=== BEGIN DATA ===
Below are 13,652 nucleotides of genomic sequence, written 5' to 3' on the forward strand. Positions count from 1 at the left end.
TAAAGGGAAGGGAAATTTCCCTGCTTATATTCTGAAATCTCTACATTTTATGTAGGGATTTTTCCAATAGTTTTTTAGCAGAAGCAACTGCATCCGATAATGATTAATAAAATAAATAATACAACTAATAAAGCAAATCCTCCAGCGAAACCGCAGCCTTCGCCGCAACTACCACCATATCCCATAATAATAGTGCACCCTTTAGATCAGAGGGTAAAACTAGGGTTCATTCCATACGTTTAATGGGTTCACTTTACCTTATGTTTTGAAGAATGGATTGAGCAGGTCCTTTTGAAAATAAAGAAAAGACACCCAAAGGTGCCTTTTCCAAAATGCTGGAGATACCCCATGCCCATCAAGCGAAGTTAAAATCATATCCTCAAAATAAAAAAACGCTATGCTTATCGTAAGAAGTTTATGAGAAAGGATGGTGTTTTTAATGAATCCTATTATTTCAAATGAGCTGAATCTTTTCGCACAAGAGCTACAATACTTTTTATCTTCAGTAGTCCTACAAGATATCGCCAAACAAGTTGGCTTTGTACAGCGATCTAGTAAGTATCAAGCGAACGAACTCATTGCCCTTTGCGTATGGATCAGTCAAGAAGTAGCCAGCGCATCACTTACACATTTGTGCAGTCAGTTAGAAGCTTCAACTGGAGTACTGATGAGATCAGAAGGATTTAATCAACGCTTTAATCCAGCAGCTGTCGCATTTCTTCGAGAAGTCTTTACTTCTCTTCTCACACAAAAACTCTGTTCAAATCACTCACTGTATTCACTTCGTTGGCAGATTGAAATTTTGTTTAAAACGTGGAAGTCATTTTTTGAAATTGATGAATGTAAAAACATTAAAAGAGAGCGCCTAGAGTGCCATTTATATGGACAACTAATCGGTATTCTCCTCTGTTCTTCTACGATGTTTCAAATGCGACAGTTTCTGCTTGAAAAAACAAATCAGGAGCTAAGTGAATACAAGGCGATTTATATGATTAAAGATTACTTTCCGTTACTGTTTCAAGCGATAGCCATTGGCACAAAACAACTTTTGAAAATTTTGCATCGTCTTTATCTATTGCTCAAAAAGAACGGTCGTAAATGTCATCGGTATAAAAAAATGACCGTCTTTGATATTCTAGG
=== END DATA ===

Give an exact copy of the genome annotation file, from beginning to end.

Below are 13,652 nucleotides of genomic sequence, written 5' to 3' on the forward strand. Positions count from 1 at the left end.
TAAAGGGAAGGGAAATTTCCCTGCTTATATTCTGAAATCTCTACATTTTATGTAGGGATTTTTCCAATAGTTTTTTAGCAGAAGCAACTGCATCCGATAATGATTAATAAAATAAATAATACAACTAATAAAGCAAATCCTCCAGCGAAACCGCAGCCTTCGCCGCAACTACCACCATATCCCATAATAATAGTGCACCCTTTAGATCAGAGGGTAAAACTAGGGTTCATTCCATACGTTTAATGGGTTCACTTTACCTTATGTTTTGAAGAATGGATTGAGCAGGTCCTTTTGAAAATAAAGAAAAGACACCCAAAGGTGCCTTTTCCAAAATGCTGGAGATACCCCATGCCCATCAAGCGAAGTTAAAATCATATCCTCAAAATAAAAAAACGCTATGCTTATCGTAAGAAGTTTATGAGAAAGGATGGTGTTTTTAATGAATCCTATTATTTCAAATGAGCTGAATCTTTTCGCACAAGAGCTACAATACTTTTTATCTTCAGTAGTCCTACAAGATATCGCCAAACAAGTTGGCTTTGTACAGCGATCTAGTAAGTATCAAGCGAACGAACTCATTGCCCTTTGCGTATGGATCAGTCAAGAAGTAGCCAGCGCATCACTTACACATTTGTGCAGTCAGTTAGAAGCTTCAACTGGAGTACTGATGAGATCAGAAGGATTTAATCAACGCTTTAATCCAGCAGCTGTCGCATTTCTTCGAGAAGTCTTTACTTCTCTTCTCACACAAAAACTCTGTTCAAATCACTCACTGTATTCACTTCGTTGGCAGATTGAAATTTTGTTTAAAACGTGGAAGTCATTTTTTGAAATTGATGAATGTAAAAACATTAAAAGAGAGCGCCTAGAGTGCCATTTATATGGACAACTAATCGGTATTCTCCTCTGTTCTTCTACGATGTTTCAAATGCGACAGTTTCTGCTTGAAAAAACAAATCAGGAGCTAAGTGAATACAAGGCGATTTATATGATTAAAGATTACTTTCCGTTACTGTTTCAAGCGATAGCCATTGGCACAAAACAACTTTTGAAAATTTTGCATCGTCTTTATCTATTGCTCAAAAAGAACGGTCGTAAATGTCATCGGTATAAAAAAATGACCGTCTTTGATATTCTAGG